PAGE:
The MSI MEG X570 Godlike as its name would suggest is the premier model in its line-up and as a result, is feature-laden. From its triple Killer Networking controller set, a triple-header of audio controllers, the scope for up to five PCIe 4.0 x4 M.2 slots (three onboard, two add-on), and a solid-looking 14+4 phase power delivery, the Godlike looks to be one the most comprehensive X570 motherboards on the market. Its main competition comes from the GIGABYTE X570 Aorus Xtreme ($700) and the ASUS ROG Crosshair VIII Formula ($700); both of those models also come with unique features, but the MSI MEG X570 Godlike ($700) does have four full-length PCIe 4.0 slots, capability for up to five PCIe 4.0 x4 M.2 drives out of the box, and also has plenty to offer users in aesthetics with the Mystic Light Infinity Mirror 2, and the customizable OLED panel. 

Visual Inspection
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  • Oxford Guy - Thursday, August 29, 2019 - link

    "As far as security issues they have both had their own issues over the years, although Intel has had a fair amount more."

    I don't think so. Intel's recent security track record is abysmal when compared with AMD's.
    Reply
  • Qasar - Friday, August 30, 2019 - link

    Sweetbabyjays the savings you are referring to for the MSI and Gigabyte boards, guess where it goes, the the HSF to cool that CPU, and remember, a 50 or 60 buck cooler, isnt going to cut it. you will need to get a mid high, to a high end cooler to keep that 9900k running at 4.8 ghz. and BTW... so what if the 9900k can hit 4.8 or 5 ghz.. big deal.. the Ryzen cpus are performing with in a few % of the intel equivent cpus while being 600+ MHz slower, all because the IPC is better then intels right now, once the ryzen cpus get their clocks higher, the gap, could flip flop... clock speed isnt the end all be all in performance, IPC is.. and AMD, for the time being, has the better IPC.
    "
    Then you say in another comment "they've won the performance and value games both at once." i never knew 10% less performance is better." it is when, again, the 10% deficit, is also at lower clocks compared it intel, as again.. IPC is better
    Reply
  • Irata - Thursday, August 29, 2019 - link

    First of all, there are many lower price options for X570.

    And to add to this, a high end Z390 motherboard is not cheaper - you can actually even spend more and if high Ghz is your aim, that is what you will need. Plus a high end ($$$) cooling solution.
    Reply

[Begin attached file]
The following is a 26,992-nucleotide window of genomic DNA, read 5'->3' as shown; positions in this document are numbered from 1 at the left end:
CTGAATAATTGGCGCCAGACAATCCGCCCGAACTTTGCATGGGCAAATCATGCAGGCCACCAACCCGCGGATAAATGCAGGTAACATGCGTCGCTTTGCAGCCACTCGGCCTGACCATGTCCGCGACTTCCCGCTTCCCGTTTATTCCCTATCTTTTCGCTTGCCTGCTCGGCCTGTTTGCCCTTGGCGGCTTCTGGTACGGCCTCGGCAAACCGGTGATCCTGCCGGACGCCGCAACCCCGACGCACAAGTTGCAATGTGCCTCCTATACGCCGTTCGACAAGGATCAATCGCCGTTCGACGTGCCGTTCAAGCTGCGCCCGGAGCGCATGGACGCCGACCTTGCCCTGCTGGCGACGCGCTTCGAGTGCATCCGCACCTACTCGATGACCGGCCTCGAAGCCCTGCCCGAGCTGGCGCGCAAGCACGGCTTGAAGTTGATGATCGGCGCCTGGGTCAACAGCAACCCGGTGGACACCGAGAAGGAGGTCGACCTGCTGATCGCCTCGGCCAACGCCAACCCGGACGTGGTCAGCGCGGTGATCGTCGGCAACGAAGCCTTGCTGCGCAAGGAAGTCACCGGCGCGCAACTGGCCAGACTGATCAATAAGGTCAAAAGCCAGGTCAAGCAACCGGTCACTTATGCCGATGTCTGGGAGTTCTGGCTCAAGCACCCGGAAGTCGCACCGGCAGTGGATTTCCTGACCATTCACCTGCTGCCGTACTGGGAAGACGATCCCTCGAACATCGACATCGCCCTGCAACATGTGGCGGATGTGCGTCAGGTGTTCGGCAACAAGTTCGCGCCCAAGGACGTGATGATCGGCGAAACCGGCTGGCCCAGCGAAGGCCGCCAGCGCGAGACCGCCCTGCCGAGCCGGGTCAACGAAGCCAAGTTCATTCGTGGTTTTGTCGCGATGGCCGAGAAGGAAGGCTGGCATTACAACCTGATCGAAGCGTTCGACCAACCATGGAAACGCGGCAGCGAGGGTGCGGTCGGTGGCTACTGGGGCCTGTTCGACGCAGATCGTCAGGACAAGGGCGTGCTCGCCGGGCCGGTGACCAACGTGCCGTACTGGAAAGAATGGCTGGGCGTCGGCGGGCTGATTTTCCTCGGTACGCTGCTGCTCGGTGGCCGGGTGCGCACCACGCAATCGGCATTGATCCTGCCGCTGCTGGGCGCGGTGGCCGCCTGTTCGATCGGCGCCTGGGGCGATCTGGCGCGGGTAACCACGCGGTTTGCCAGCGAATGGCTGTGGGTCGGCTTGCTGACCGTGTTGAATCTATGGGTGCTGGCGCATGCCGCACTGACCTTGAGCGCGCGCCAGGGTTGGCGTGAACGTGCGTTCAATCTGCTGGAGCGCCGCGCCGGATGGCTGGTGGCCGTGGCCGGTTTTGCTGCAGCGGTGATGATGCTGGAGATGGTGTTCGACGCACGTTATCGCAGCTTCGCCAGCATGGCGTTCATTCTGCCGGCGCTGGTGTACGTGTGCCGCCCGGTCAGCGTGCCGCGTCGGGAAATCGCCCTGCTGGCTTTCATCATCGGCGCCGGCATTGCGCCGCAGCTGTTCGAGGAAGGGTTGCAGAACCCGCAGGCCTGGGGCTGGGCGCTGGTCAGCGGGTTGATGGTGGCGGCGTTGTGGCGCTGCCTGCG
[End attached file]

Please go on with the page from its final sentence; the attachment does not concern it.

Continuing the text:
• Sweetbabyjays - Thursday, August 29, 2019 - link

    True there are many X570 boards for cheaper, which in my opinion makes this board in particular, pointless. Spending $700 on an AM4 motherboard is in my opinion pure stupidity.

    The Z390 Godlike motherboard is available for $100 US cheaper. So a product for product comparison. Additionally, there are many other Silicon Lottery QVL Z390's that you can purchase for literally 1/3 of the price of this board. Furthermore, you can overclock a 9900k to 4.8 on pretty much any Z390/370 board.

    If you're planning on getting your 3700x to 4.2GHz, you're not going to get there with a stock cooler, so you still need an expensive cooler.

    AMD's main game is to be the value for money competitor, what i'm saying is a $700 motherboard at AM4 level literally takes that advantage and scrubs it. The only time that Zen 2 CPUs become the value option is when you need more than 8c/16t, or if you're going to go with an older AM4 chipset.
    Reply
  • AshlayW - Thursday, August 29, 2019 - link

    Then we both agree that this motherboard is pointless. It is, 700 bucks on this is a stupid thing, but when a decent X570 is 150-200 bucks, no problem. 3700X+X570 is hands down the better solution (read: also for gaming builds) than the 9900K+Z390 when all is considered.

    AMD doesn't have to be the "Value for money competitor" anymore, hon, they've won the performance and value games both at once. Ryzen is a premium brand now, and just happens to offer better value also. 3950X will render Intel's entire HEDT completely pointless, and 3900X already does half of it.
    Reply
  • Sweetbabyjays - Thursday, August 29, 2019 - link

    I totally agree that 3900x and 3950x really are the final nails in the X299 coffin. Reply
  • AshlayW - Thursday, August 29, 2019 - link

    Or you could be a Smart consumer and get a B450 + Ryzen 9 3700X, for the same price as the 9900K alone, and have 90% the performance in every single scenario and having saved over a hundred dollars, considering you didn't have to buy the cooler, also? Oh, and the socket isn't dead-end and actually has an upgrade path. Reply
  • AshlayW - Thursday, August 29, 2019 - link

    Ryzen 7* Reply
  • Sweetbabyjays - Thursday, August 29, 2019 - link

    "B450 + Ryzen 7 3700X" I agree, this is a much more logical approach for most gamers and content creators on a budget. Reply
  • Oxford Guy - Thursday, August 29, 2019 - link

    I'm also wondering why people ALWAYS push the 9900K instead of the 9700K to gamers, when 8 threads is enough for games and will be for long enough. Reply